This was a phrase I picked up from Bill Hybels’ Courageous Leadership, at about the same time I was reading of the same principle in Giuliani’s Leadership. It bothered me a little. In fact, it still bothers me a little.
It is clearly a truism – both authors quoted examples of where focussing on a particular area caused performance in that area to improve – but doesn’t it reduce endeavours to a numbers-game? What about the things that really matter?
The one area of my life where I’m currently in a leadership role is the fabulous Welcome Team at my church, ChristChurch London. When the church was planted, just over 5 years ago, one of the commitments the leaders and core team gathered around was the commitment to be the friendliest church in London. They had all had experiences (as I have) of being able to walk into a church, sit through the service, have a cup of tea and leave again without having a single conversation or interaction with another person. This, they decided, would not be a characteristic of CCL. And they’ve kept that commitment.
They’re fantastic. I said that before I joined the Welcome team, and I’ll say it again now. They really work hard and intentionally to try to ensure that everyone entering the church on a Sunday gets a warm welcome, and gets a dedicated person helping them to find a Life Group, meet people, engage socially and generally get plugged in to CCL life.
But we have benchmarks along the way – how many new people did we get ‘Let’s keep in touch’ cards from this month? How many people did we get off our lists because we’ve handed them over to the care of a Life Group leader? How quickly are we getting people from ‘stranger’ to ‘plugged in’?
I’m a leader of one of the small teams within Welcome. Each Sunday we are assigned to a different area of responsibility – greeting at the door, sitting with people during the service, meeting them afterwards, taking them out for coffee beforehand – and it seemed to me that things were getting a little stale. We showed up, we went through the motions, we went home. So I introduced prizes each week – this week’s will be for getting a ‘keep in touch’ card or buying a new person a drink after church (the church reimburses us for this).
It’s working. My new people immediately started responding, and the long-term team members seemed to get a bit of a boost from making it fun and a challenge again. The tasks will get harder as the team’s capabilities increase, but I don’t want the focus to be just on the prizes. It needs to be on the people.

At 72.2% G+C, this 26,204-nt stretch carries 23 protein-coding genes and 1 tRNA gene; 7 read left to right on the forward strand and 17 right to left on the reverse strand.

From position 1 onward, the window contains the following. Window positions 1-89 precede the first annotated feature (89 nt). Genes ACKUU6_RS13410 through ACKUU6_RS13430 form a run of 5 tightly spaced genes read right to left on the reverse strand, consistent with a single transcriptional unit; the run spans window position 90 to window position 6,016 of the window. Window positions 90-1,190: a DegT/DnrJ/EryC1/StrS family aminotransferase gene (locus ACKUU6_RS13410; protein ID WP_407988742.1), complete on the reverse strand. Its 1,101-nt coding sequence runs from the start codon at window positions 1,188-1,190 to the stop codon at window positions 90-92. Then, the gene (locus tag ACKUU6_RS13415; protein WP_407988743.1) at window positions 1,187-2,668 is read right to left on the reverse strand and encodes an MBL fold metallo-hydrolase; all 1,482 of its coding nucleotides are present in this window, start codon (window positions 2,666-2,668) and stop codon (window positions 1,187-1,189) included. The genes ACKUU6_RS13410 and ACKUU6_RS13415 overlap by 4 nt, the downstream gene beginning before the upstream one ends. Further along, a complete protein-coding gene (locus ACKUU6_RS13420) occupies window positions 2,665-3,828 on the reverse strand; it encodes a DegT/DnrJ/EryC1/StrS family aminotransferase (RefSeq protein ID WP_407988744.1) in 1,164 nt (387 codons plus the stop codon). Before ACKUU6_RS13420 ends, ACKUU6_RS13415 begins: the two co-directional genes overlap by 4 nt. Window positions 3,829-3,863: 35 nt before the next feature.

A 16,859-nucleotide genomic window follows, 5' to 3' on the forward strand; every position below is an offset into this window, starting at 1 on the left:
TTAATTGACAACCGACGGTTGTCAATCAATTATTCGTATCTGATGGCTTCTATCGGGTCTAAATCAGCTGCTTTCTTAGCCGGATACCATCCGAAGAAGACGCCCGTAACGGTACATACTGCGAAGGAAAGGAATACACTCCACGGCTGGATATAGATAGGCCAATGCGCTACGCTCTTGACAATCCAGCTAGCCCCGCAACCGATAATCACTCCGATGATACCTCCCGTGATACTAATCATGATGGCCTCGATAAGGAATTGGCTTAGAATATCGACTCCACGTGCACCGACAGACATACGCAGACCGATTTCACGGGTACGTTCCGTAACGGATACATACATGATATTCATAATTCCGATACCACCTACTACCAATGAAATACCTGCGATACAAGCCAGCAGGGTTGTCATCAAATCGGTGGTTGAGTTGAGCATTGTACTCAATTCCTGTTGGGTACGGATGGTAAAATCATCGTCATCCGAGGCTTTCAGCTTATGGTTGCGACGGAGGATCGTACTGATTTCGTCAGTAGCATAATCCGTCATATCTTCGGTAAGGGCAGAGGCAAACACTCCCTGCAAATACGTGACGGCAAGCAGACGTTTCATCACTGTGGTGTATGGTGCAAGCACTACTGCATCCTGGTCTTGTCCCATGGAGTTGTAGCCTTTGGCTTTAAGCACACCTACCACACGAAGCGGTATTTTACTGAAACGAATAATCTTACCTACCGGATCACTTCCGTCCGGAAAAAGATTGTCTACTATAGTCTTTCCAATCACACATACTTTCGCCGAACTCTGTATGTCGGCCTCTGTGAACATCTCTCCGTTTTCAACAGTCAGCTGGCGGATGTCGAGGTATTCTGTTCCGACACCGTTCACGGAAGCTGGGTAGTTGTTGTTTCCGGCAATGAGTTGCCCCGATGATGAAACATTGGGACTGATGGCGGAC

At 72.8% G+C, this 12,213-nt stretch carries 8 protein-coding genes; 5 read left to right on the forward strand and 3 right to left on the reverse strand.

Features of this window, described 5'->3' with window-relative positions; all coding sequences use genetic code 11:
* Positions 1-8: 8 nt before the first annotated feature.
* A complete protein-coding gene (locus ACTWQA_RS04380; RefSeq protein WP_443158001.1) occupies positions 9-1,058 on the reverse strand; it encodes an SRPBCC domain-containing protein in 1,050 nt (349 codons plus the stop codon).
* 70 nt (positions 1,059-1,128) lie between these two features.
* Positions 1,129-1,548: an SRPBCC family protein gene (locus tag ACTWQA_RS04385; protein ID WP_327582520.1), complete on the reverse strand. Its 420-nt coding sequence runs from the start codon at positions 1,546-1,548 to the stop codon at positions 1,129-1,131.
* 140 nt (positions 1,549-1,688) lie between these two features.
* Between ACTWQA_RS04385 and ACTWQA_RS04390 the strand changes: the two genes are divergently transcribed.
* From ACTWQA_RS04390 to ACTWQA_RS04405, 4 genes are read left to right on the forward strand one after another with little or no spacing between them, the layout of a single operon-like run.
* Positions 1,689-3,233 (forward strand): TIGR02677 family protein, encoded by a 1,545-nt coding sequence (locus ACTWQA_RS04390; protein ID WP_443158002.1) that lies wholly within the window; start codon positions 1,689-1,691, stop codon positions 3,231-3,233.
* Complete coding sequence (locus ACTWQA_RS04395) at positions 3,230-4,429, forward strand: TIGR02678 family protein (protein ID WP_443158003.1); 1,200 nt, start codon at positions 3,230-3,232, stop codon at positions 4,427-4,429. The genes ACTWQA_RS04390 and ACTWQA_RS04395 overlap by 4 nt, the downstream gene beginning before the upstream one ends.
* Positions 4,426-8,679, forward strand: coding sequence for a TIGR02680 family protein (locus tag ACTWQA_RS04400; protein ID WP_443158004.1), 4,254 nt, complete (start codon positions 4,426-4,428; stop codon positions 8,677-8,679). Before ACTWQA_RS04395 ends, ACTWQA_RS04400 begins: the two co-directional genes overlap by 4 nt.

One of my team members said this when we were chatting about it once:
People are not statistics, and the tendency to look at the stats and say things like ‘oh, we don’t seem to have built people into life groups very quickly these last couple of months, do we?’ doesn’t reflect either a true picture of what may be going on on the ground (an exciting influx of internationals, for example, or a lot of new team members, or some of the more needy and broken people we really want to help as a church actually coming to us and needing more welcome time before they find their feet).
Asking questions like ‘why is this statistic showing a downturn?’ can also lead to asking other questions, like ‘what are we doing wrong?’ which, especially when other factors aren’t taken into account, can not only be very damaging to team morale but have a bad influence on our decision making, as we scramble to change trends around that are actually happening because of wider reasons that we may not want to change (stop those needy people coming in, they make my figures look bad!).
So while I want my team to meet and welcome lots of people, I don’t want them to feel pressured to ‘process’ them through the system. If it is taking a while to tick the ‘In a LifeGroup’ box, I don’t want to automatically see that as a failure. Maybe they are really shy and taking a lot of nurturing. Maybe they have never been to church before and are doing an Alpha Course before deciding whether they even want to follow Christ or not, let alone worship with our particular part of His family.
All people are different, and need to be treated as individuals, not statistics. The welcome team, thankfully, attracts the kind of volunteers who don’t need to be told this; they already care more about hearts than statistics.
It is a useful reminder for me, though. What gets measured gets done, so be very careful to measure the right things.